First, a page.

How to Remove Control Arm Bushings on a Toyota Camry

by Jeffrey Caldwell

The control-arm bushings and bolts on a Toyota Camry connect the lower control arm to the frame. The lower control arm is designed to move up and down while the front wheels travel over uneven surfaces. The control-arm bushings help isolate the lower control arm and minimize vibrations felt by the driver and passengers. These bushings can wear out over time and might need to be replaced.

Removing the Wheels


Raise the vehicle using an automotive jack and support, with jack stands placed underneath the front subframe.


Unscrew the front lug nuts, using a lug wrench.


Lift the wheels off the lug studs.

Separating the Ball Joint


Locate the ball joint on the lower control arm.


Pull the cotter pin from the ball joint, using needle-nose pliers.


Unscrew the castle nut on the ball joint, using a socket wrench.


Place a pry bar between the lower control arm and the steering knuckle.


Pry the ball joint stud out of the steering knuckle.

Disconnecting the Stabilizer Bar


Unscrew the nut that secures the end link to the lower control arm, using a socket wrench.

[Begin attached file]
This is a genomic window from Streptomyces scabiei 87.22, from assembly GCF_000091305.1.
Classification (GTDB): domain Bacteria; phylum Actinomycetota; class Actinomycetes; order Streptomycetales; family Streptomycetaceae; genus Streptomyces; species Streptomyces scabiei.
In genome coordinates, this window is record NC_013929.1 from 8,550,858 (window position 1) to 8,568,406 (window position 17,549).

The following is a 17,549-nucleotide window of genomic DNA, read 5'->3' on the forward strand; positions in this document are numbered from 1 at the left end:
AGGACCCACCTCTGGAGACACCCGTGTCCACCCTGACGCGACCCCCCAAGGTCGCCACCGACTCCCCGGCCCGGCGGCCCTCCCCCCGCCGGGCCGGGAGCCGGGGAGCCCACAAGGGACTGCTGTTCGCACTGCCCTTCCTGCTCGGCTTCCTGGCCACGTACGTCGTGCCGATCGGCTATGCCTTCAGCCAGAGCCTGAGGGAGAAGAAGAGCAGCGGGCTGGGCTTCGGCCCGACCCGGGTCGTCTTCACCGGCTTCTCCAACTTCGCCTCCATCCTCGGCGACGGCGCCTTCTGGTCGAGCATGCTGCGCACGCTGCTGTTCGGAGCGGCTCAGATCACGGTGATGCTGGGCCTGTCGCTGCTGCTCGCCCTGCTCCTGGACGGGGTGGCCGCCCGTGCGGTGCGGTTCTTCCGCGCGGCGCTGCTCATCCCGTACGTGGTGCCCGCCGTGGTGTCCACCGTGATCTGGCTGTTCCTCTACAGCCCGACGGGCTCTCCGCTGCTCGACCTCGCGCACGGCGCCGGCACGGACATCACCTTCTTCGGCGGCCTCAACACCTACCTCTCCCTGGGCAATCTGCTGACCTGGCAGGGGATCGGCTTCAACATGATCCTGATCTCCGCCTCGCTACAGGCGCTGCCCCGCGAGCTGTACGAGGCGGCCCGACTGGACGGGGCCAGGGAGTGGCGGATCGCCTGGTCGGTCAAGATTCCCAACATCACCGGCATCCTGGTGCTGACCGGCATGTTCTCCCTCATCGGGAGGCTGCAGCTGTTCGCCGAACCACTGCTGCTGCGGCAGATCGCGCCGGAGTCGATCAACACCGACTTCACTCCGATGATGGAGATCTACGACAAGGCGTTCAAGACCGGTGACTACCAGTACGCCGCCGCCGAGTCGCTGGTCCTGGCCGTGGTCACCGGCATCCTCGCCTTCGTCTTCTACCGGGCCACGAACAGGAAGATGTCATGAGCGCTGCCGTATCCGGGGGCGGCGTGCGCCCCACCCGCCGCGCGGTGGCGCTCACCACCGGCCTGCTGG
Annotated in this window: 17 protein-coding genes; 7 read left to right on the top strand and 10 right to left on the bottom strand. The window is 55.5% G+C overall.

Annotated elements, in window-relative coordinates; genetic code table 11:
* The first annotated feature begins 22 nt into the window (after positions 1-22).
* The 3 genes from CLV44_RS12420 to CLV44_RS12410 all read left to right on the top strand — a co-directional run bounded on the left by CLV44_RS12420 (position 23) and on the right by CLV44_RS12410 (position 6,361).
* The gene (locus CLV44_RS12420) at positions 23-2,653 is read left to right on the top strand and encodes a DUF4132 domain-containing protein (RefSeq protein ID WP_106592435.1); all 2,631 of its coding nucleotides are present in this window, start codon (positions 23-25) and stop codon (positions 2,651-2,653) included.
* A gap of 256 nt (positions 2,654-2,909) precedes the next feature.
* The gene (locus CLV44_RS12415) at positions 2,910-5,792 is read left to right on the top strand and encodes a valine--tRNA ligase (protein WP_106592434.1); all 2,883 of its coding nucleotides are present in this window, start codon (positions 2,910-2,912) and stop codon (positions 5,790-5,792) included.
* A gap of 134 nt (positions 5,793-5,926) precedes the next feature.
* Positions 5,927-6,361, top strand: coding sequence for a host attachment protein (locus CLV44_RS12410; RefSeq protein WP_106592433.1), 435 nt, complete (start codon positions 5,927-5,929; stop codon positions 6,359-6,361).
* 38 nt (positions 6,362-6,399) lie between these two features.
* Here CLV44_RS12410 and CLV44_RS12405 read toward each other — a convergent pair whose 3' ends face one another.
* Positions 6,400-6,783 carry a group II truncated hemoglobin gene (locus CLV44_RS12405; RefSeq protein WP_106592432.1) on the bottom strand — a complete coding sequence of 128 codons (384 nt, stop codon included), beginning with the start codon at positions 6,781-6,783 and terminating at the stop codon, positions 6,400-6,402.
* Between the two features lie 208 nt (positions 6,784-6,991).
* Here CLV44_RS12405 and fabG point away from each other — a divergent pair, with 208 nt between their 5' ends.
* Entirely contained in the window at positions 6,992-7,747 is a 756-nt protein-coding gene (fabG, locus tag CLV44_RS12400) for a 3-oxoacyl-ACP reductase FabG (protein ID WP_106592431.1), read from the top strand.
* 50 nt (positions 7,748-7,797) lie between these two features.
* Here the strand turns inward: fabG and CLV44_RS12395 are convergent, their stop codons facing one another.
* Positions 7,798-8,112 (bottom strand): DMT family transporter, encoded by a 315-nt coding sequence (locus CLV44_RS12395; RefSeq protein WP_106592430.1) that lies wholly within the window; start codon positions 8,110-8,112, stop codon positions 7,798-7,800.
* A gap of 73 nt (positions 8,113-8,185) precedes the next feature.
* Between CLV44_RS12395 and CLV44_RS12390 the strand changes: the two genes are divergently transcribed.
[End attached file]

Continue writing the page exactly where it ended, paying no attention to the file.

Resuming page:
Remove the washers, spacer and rubber bushing from the end link.


Slide the end link out of the stabilizer bar.

Removing the Lower Control Arm


Unscrew the bolts that connect the lower control arm to the suspension cross-member, using a socket wrench.


Pull the lower control arm from the suspension cross-member.


Pry the control-arm bushings from the control arm, using a flat-blade screwdriver.


  • Be careful not to damage the rubber boot on the ball joint. If you do, the ball joint will have to be replaced.


  • Always follow the instructions listed in the owner's manual when lifting and lowering a vehicle. Failure to do so could cause injury or death.

Items you will need


About the Author

Jeffrey Caldwell has been a freelance writer for over five months and has published over 250 articles on websites like eHow and Trails.com. Caldwell writes articles on a wide range of topics including travel, camping and automotive mechanics. He has a Bachelor of Arts in English from Millersville University.

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